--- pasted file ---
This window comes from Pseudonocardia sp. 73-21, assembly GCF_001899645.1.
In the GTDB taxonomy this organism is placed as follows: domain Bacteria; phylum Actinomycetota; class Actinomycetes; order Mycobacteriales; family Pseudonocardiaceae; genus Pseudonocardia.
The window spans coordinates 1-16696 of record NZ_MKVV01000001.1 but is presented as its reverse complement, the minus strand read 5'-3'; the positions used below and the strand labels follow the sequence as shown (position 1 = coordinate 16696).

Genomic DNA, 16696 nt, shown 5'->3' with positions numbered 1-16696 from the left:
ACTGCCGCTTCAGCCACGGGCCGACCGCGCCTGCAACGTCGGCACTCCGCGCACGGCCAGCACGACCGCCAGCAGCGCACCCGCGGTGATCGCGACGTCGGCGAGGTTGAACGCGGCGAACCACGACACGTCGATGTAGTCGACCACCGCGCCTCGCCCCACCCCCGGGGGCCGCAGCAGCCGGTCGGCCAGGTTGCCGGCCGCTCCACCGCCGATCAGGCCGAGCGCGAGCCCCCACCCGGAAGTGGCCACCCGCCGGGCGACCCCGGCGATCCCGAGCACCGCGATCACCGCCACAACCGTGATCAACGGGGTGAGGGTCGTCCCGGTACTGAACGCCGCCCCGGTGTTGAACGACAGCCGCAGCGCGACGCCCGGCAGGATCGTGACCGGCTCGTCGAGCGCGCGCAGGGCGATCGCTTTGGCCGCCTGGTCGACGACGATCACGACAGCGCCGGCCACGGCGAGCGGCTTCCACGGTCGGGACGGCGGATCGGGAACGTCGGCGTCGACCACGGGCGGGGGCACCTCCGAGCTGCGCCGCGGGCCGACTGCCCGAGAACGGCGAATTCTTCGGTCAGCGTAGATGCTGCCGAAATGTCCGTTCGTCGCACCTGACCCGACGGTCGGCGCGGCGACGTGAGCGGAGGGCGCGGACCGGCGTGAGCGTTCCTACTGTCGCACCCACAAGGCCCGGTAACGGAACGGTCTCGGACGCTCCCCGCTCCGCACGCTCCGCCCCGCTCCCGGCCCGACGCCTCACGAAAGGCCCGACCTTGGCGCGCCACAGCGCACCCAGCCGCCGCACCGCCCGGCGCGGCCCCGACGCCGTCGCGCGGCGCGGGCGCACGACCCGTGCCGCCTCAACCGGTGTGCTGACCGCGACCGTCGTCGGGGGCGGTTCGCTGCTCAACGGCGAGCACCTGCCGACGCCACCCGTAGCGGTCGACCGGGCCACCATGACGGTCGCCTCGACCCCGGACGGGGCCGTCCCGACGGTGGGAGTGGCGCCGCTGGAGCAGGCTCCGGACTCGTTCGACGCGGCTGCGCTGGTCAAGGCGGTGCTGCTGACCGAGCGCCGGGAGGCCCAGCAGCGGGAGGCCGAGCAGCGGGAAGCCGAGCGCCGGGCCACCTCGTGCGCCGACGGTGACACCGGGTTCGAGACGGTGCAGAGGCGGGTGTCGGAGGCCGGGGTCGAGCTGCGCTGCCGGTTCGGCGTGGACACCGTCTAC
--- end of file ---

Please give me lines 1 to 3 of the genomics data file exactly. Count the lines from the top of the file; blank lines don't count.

This window comes from Pseudonocardia sp. 73-21, assembly GCF_001899645.1.
In the GTDB taxonomy this organism is placed as follows: domain Bacteria; phylum Actinomycetota; class Actinomycetes; order Mycobacteriales; family Pseudonocardiaceae; genus Pseudonocardia.
The window spans coordinates 1-16696 of record NZ_MKVV01000001.1 but is presented as its reverse complement, the minus strand read 5'-3'; the positions used below and the strand labels follow the sequence as shown (position 1 = coordinate 16696).